Wednesday, March 4, 2015

Medieval Hungarian Mercenaries - 10th century

Durable light Hungarian warriors were in demand as mercenaries primarily because of their formidable archery which allowed them to inflict heavy causalities on their enemies without irrevocably committing themselves to close combat. Procopius, a Byzantine military historian writing in the sixth century, called the composite bows of the Huns ‘miracle weapons’. The Emperor Maurice, however, who wrote his Strategikon less than a half century later, noted that composite bows were sensitive to inclement weather. These weapons came unglued when wet. Consequently, he advised his commanders to attack mounted archers when it rained. Examples from various parts of Eurasia show that Maurice’s observation was indeed correct. Especially in the Latin West north of the Alps, where rainfall is evenly distributed throughout the year, Hungarians on many occasions were forced to put away their bows in waterproof cases and flee when torrential rains or even sudden showers caught them by surprise. The archery of steppe warriors was affected not only by rainfall, but by other micro-climatic and geographic factors as well. Composite bows were most effective when archers released arrows as rapidly as possible at an angle of approximately forty-five degrees which ensured that arrows would fall in clusters at the maximum range of the weapons and with maximum force and killing power. In this kind of archery precise aiming at individual targets point-blank was of little importance. Archers lofted projectiles into a target zone several hundred meters away. To do this the bowman had to estimate accurately the distance and the windage, and he also had to make an educated guess as to the whereabouts of his enemies several seconds after the volley when the missiles (powered by gravity on their downward trajectories) landed. The weight of the arrow and even that of the bowstring affected flight of projectiles.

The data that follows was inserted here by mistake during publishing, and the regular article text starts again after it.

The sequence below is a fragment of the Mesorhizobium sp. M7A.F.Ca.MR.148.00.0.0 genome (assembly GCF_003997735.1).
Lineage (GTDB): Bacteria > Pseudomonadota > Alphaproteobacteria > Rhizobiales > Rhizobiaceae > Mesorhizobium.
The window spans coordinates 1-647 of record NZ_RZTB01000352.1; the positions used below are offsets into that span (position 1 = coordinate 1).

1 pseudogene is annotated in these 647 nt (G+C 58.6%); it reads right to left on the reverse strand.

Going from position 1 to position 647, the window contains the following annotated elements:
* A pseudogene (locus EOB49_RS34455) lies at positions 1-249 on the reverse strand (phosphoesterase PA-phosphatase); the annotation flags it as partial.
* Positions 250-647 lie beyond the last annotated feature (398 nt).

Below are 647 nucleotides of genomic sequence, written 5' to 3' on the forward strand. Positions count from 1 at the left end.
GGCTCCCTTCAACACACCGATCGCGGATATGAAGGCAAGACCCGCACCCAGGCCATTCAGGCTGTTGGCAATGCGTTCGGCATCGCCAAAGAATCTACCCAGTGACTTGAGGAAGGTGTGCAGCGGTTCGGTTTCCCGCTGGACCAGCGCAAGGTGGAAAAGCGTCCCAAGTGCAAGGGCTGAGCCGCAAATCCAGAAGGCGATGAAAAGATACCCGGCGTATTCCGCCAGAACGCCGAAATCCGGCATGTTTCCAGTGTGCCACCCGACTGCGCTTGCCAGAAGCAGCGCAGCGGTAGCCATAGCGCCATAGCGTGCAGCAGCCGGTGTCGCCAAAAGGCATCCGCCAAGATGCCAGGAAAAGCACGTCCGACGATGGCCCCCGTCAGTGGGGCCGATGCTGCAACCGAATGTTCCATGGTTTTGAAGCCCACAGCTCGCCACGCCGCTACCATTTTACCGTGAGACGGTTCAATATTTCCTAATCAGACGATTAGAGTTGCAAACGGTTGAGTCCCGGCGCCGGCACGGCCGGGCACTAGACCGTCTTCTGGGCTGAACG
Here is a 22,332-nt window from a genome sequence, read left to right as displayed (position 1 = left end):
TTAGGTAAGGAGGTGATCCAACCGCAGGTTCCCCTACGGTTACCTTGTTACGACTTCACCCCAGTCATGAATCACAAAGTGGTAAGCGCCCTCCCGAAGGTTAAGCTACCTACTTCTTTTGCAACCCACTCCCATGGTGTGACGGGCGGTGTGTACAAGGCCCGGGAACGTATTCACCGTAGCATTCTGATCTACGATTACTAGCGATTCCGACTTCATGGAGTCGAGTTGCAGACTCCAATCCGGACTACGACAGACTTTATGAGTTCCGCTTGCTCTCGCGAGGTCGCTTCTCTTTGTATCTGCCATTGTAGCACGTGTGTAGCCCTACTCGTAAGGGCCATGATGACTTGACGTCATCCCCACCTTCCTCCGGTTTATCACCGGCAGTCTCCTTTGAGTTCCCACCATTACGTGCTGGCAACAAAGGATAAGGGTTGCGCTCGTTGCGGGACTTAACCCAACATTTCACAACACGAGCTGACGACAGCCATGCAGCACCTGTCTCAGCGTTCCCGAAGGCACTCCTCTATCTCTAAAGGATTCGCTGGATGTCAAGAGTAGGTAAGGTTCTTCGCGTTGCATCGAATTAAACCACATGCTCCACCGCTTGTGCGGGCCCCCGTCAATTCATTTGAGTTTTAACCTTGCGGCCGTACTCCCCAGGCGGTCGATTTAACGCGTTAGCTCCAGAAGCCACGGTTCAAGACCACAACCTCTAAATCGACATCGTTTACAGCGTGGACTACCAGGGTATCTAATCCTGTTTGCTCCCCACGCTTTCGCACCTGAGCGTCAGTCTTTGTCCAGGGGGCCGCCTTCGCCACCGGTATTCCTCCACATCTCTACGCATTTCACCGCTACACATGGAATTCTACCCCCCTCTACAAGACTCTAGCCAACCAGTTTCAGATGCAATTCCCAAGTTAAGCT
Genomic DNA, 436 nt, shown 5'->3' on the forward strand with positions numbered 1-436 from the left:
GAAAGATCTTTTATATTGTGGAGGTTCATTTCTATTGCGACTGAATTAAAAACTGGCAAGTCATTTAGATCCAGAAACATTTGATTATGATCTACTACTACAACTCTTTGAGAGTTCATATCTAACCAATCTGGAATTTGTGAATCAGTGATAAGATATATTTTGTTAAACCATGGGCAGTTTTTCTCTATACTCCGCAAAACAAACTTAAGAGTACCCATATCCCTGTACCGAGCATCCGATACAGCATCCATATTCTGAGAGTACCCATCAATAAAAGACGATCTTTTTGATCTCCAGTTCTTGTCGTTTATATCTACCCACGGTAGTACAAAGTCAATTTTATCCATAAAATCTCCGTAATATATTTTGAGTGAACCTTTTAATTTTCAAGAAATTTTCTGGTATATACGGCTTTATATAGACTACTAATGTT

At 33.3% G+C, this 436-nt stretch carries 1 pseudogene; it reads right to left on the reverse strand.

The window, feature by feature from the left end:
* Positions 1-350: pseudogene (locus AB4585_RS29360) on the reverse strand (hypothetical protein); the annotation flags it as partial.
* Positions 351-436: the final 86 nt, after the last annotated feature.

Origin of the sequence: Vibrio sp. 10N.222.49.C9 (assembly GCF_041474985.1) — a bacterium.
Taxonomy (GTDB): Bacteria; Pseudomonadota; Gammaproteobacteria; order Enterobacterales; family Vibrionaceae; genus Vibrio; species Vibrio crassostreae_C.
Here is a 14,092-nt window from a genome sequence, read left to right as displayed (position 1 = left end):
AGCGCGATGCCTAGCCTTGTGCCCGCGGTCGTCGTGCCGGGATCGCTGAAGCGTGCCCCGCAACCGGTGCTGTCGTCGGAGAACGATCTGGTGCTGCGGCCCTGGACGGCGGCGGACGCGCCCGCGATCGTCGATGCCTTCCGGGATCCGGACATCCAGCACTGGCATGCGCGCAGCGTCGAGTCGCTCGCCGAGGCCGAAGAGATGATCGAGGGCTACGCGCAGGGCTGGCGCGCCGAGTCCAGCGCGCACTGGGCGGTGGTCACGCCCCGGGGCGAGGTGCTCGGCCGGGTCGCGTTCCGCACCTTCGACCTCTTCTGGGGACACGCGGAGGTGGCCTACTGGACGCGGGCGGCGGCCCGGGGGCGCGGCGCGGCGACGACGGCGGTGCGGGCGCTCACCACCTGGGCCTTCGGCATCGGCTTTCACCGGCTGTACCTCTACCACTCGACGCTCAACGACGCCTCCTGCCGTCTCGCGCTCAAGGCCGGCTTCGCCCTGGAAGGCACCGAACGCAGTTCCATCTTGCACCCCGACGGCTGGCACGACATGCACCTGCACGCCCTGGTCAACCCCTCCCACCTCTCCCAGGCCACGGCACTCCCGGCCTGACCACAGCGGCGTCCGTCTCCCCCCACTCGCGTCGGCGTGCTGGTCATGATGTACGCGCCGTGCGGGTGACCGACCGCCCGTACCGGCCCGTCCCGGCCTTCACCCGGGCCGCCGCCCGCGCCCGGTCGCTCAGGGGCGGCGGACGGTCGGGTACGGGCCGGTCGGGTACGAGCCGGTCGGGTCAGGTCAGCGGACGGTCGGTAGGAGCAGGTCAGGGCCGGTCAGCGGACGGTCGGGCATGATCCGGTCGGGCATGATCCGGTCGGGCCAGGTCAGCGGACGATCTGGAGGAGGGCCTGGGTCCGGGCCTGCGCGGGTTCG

Archers needed open landscapes. In 955 Otto I was able to protect his forces from Magyar archery by marching his men through a forest on the way to relieve the siege of Augsburg. Thus Hungarian horse archery was not effective under all conditions. It was a tactic that could be devastating. Releasing hailstorms of arrows, horse archers sometimes completely destroyed opposing armies in the field; nevertheless, their tactical repertoire was too limited to allow them to become an army of conquest under the climatic conditions in the Latin West, even if the Carpathian Basin could have supported more horses. At best their tactics could only complement those of sedentary armies. These tactics were well suited for forces paid to accomplished specialised task, that is for mercenaries, but not for conquerors.

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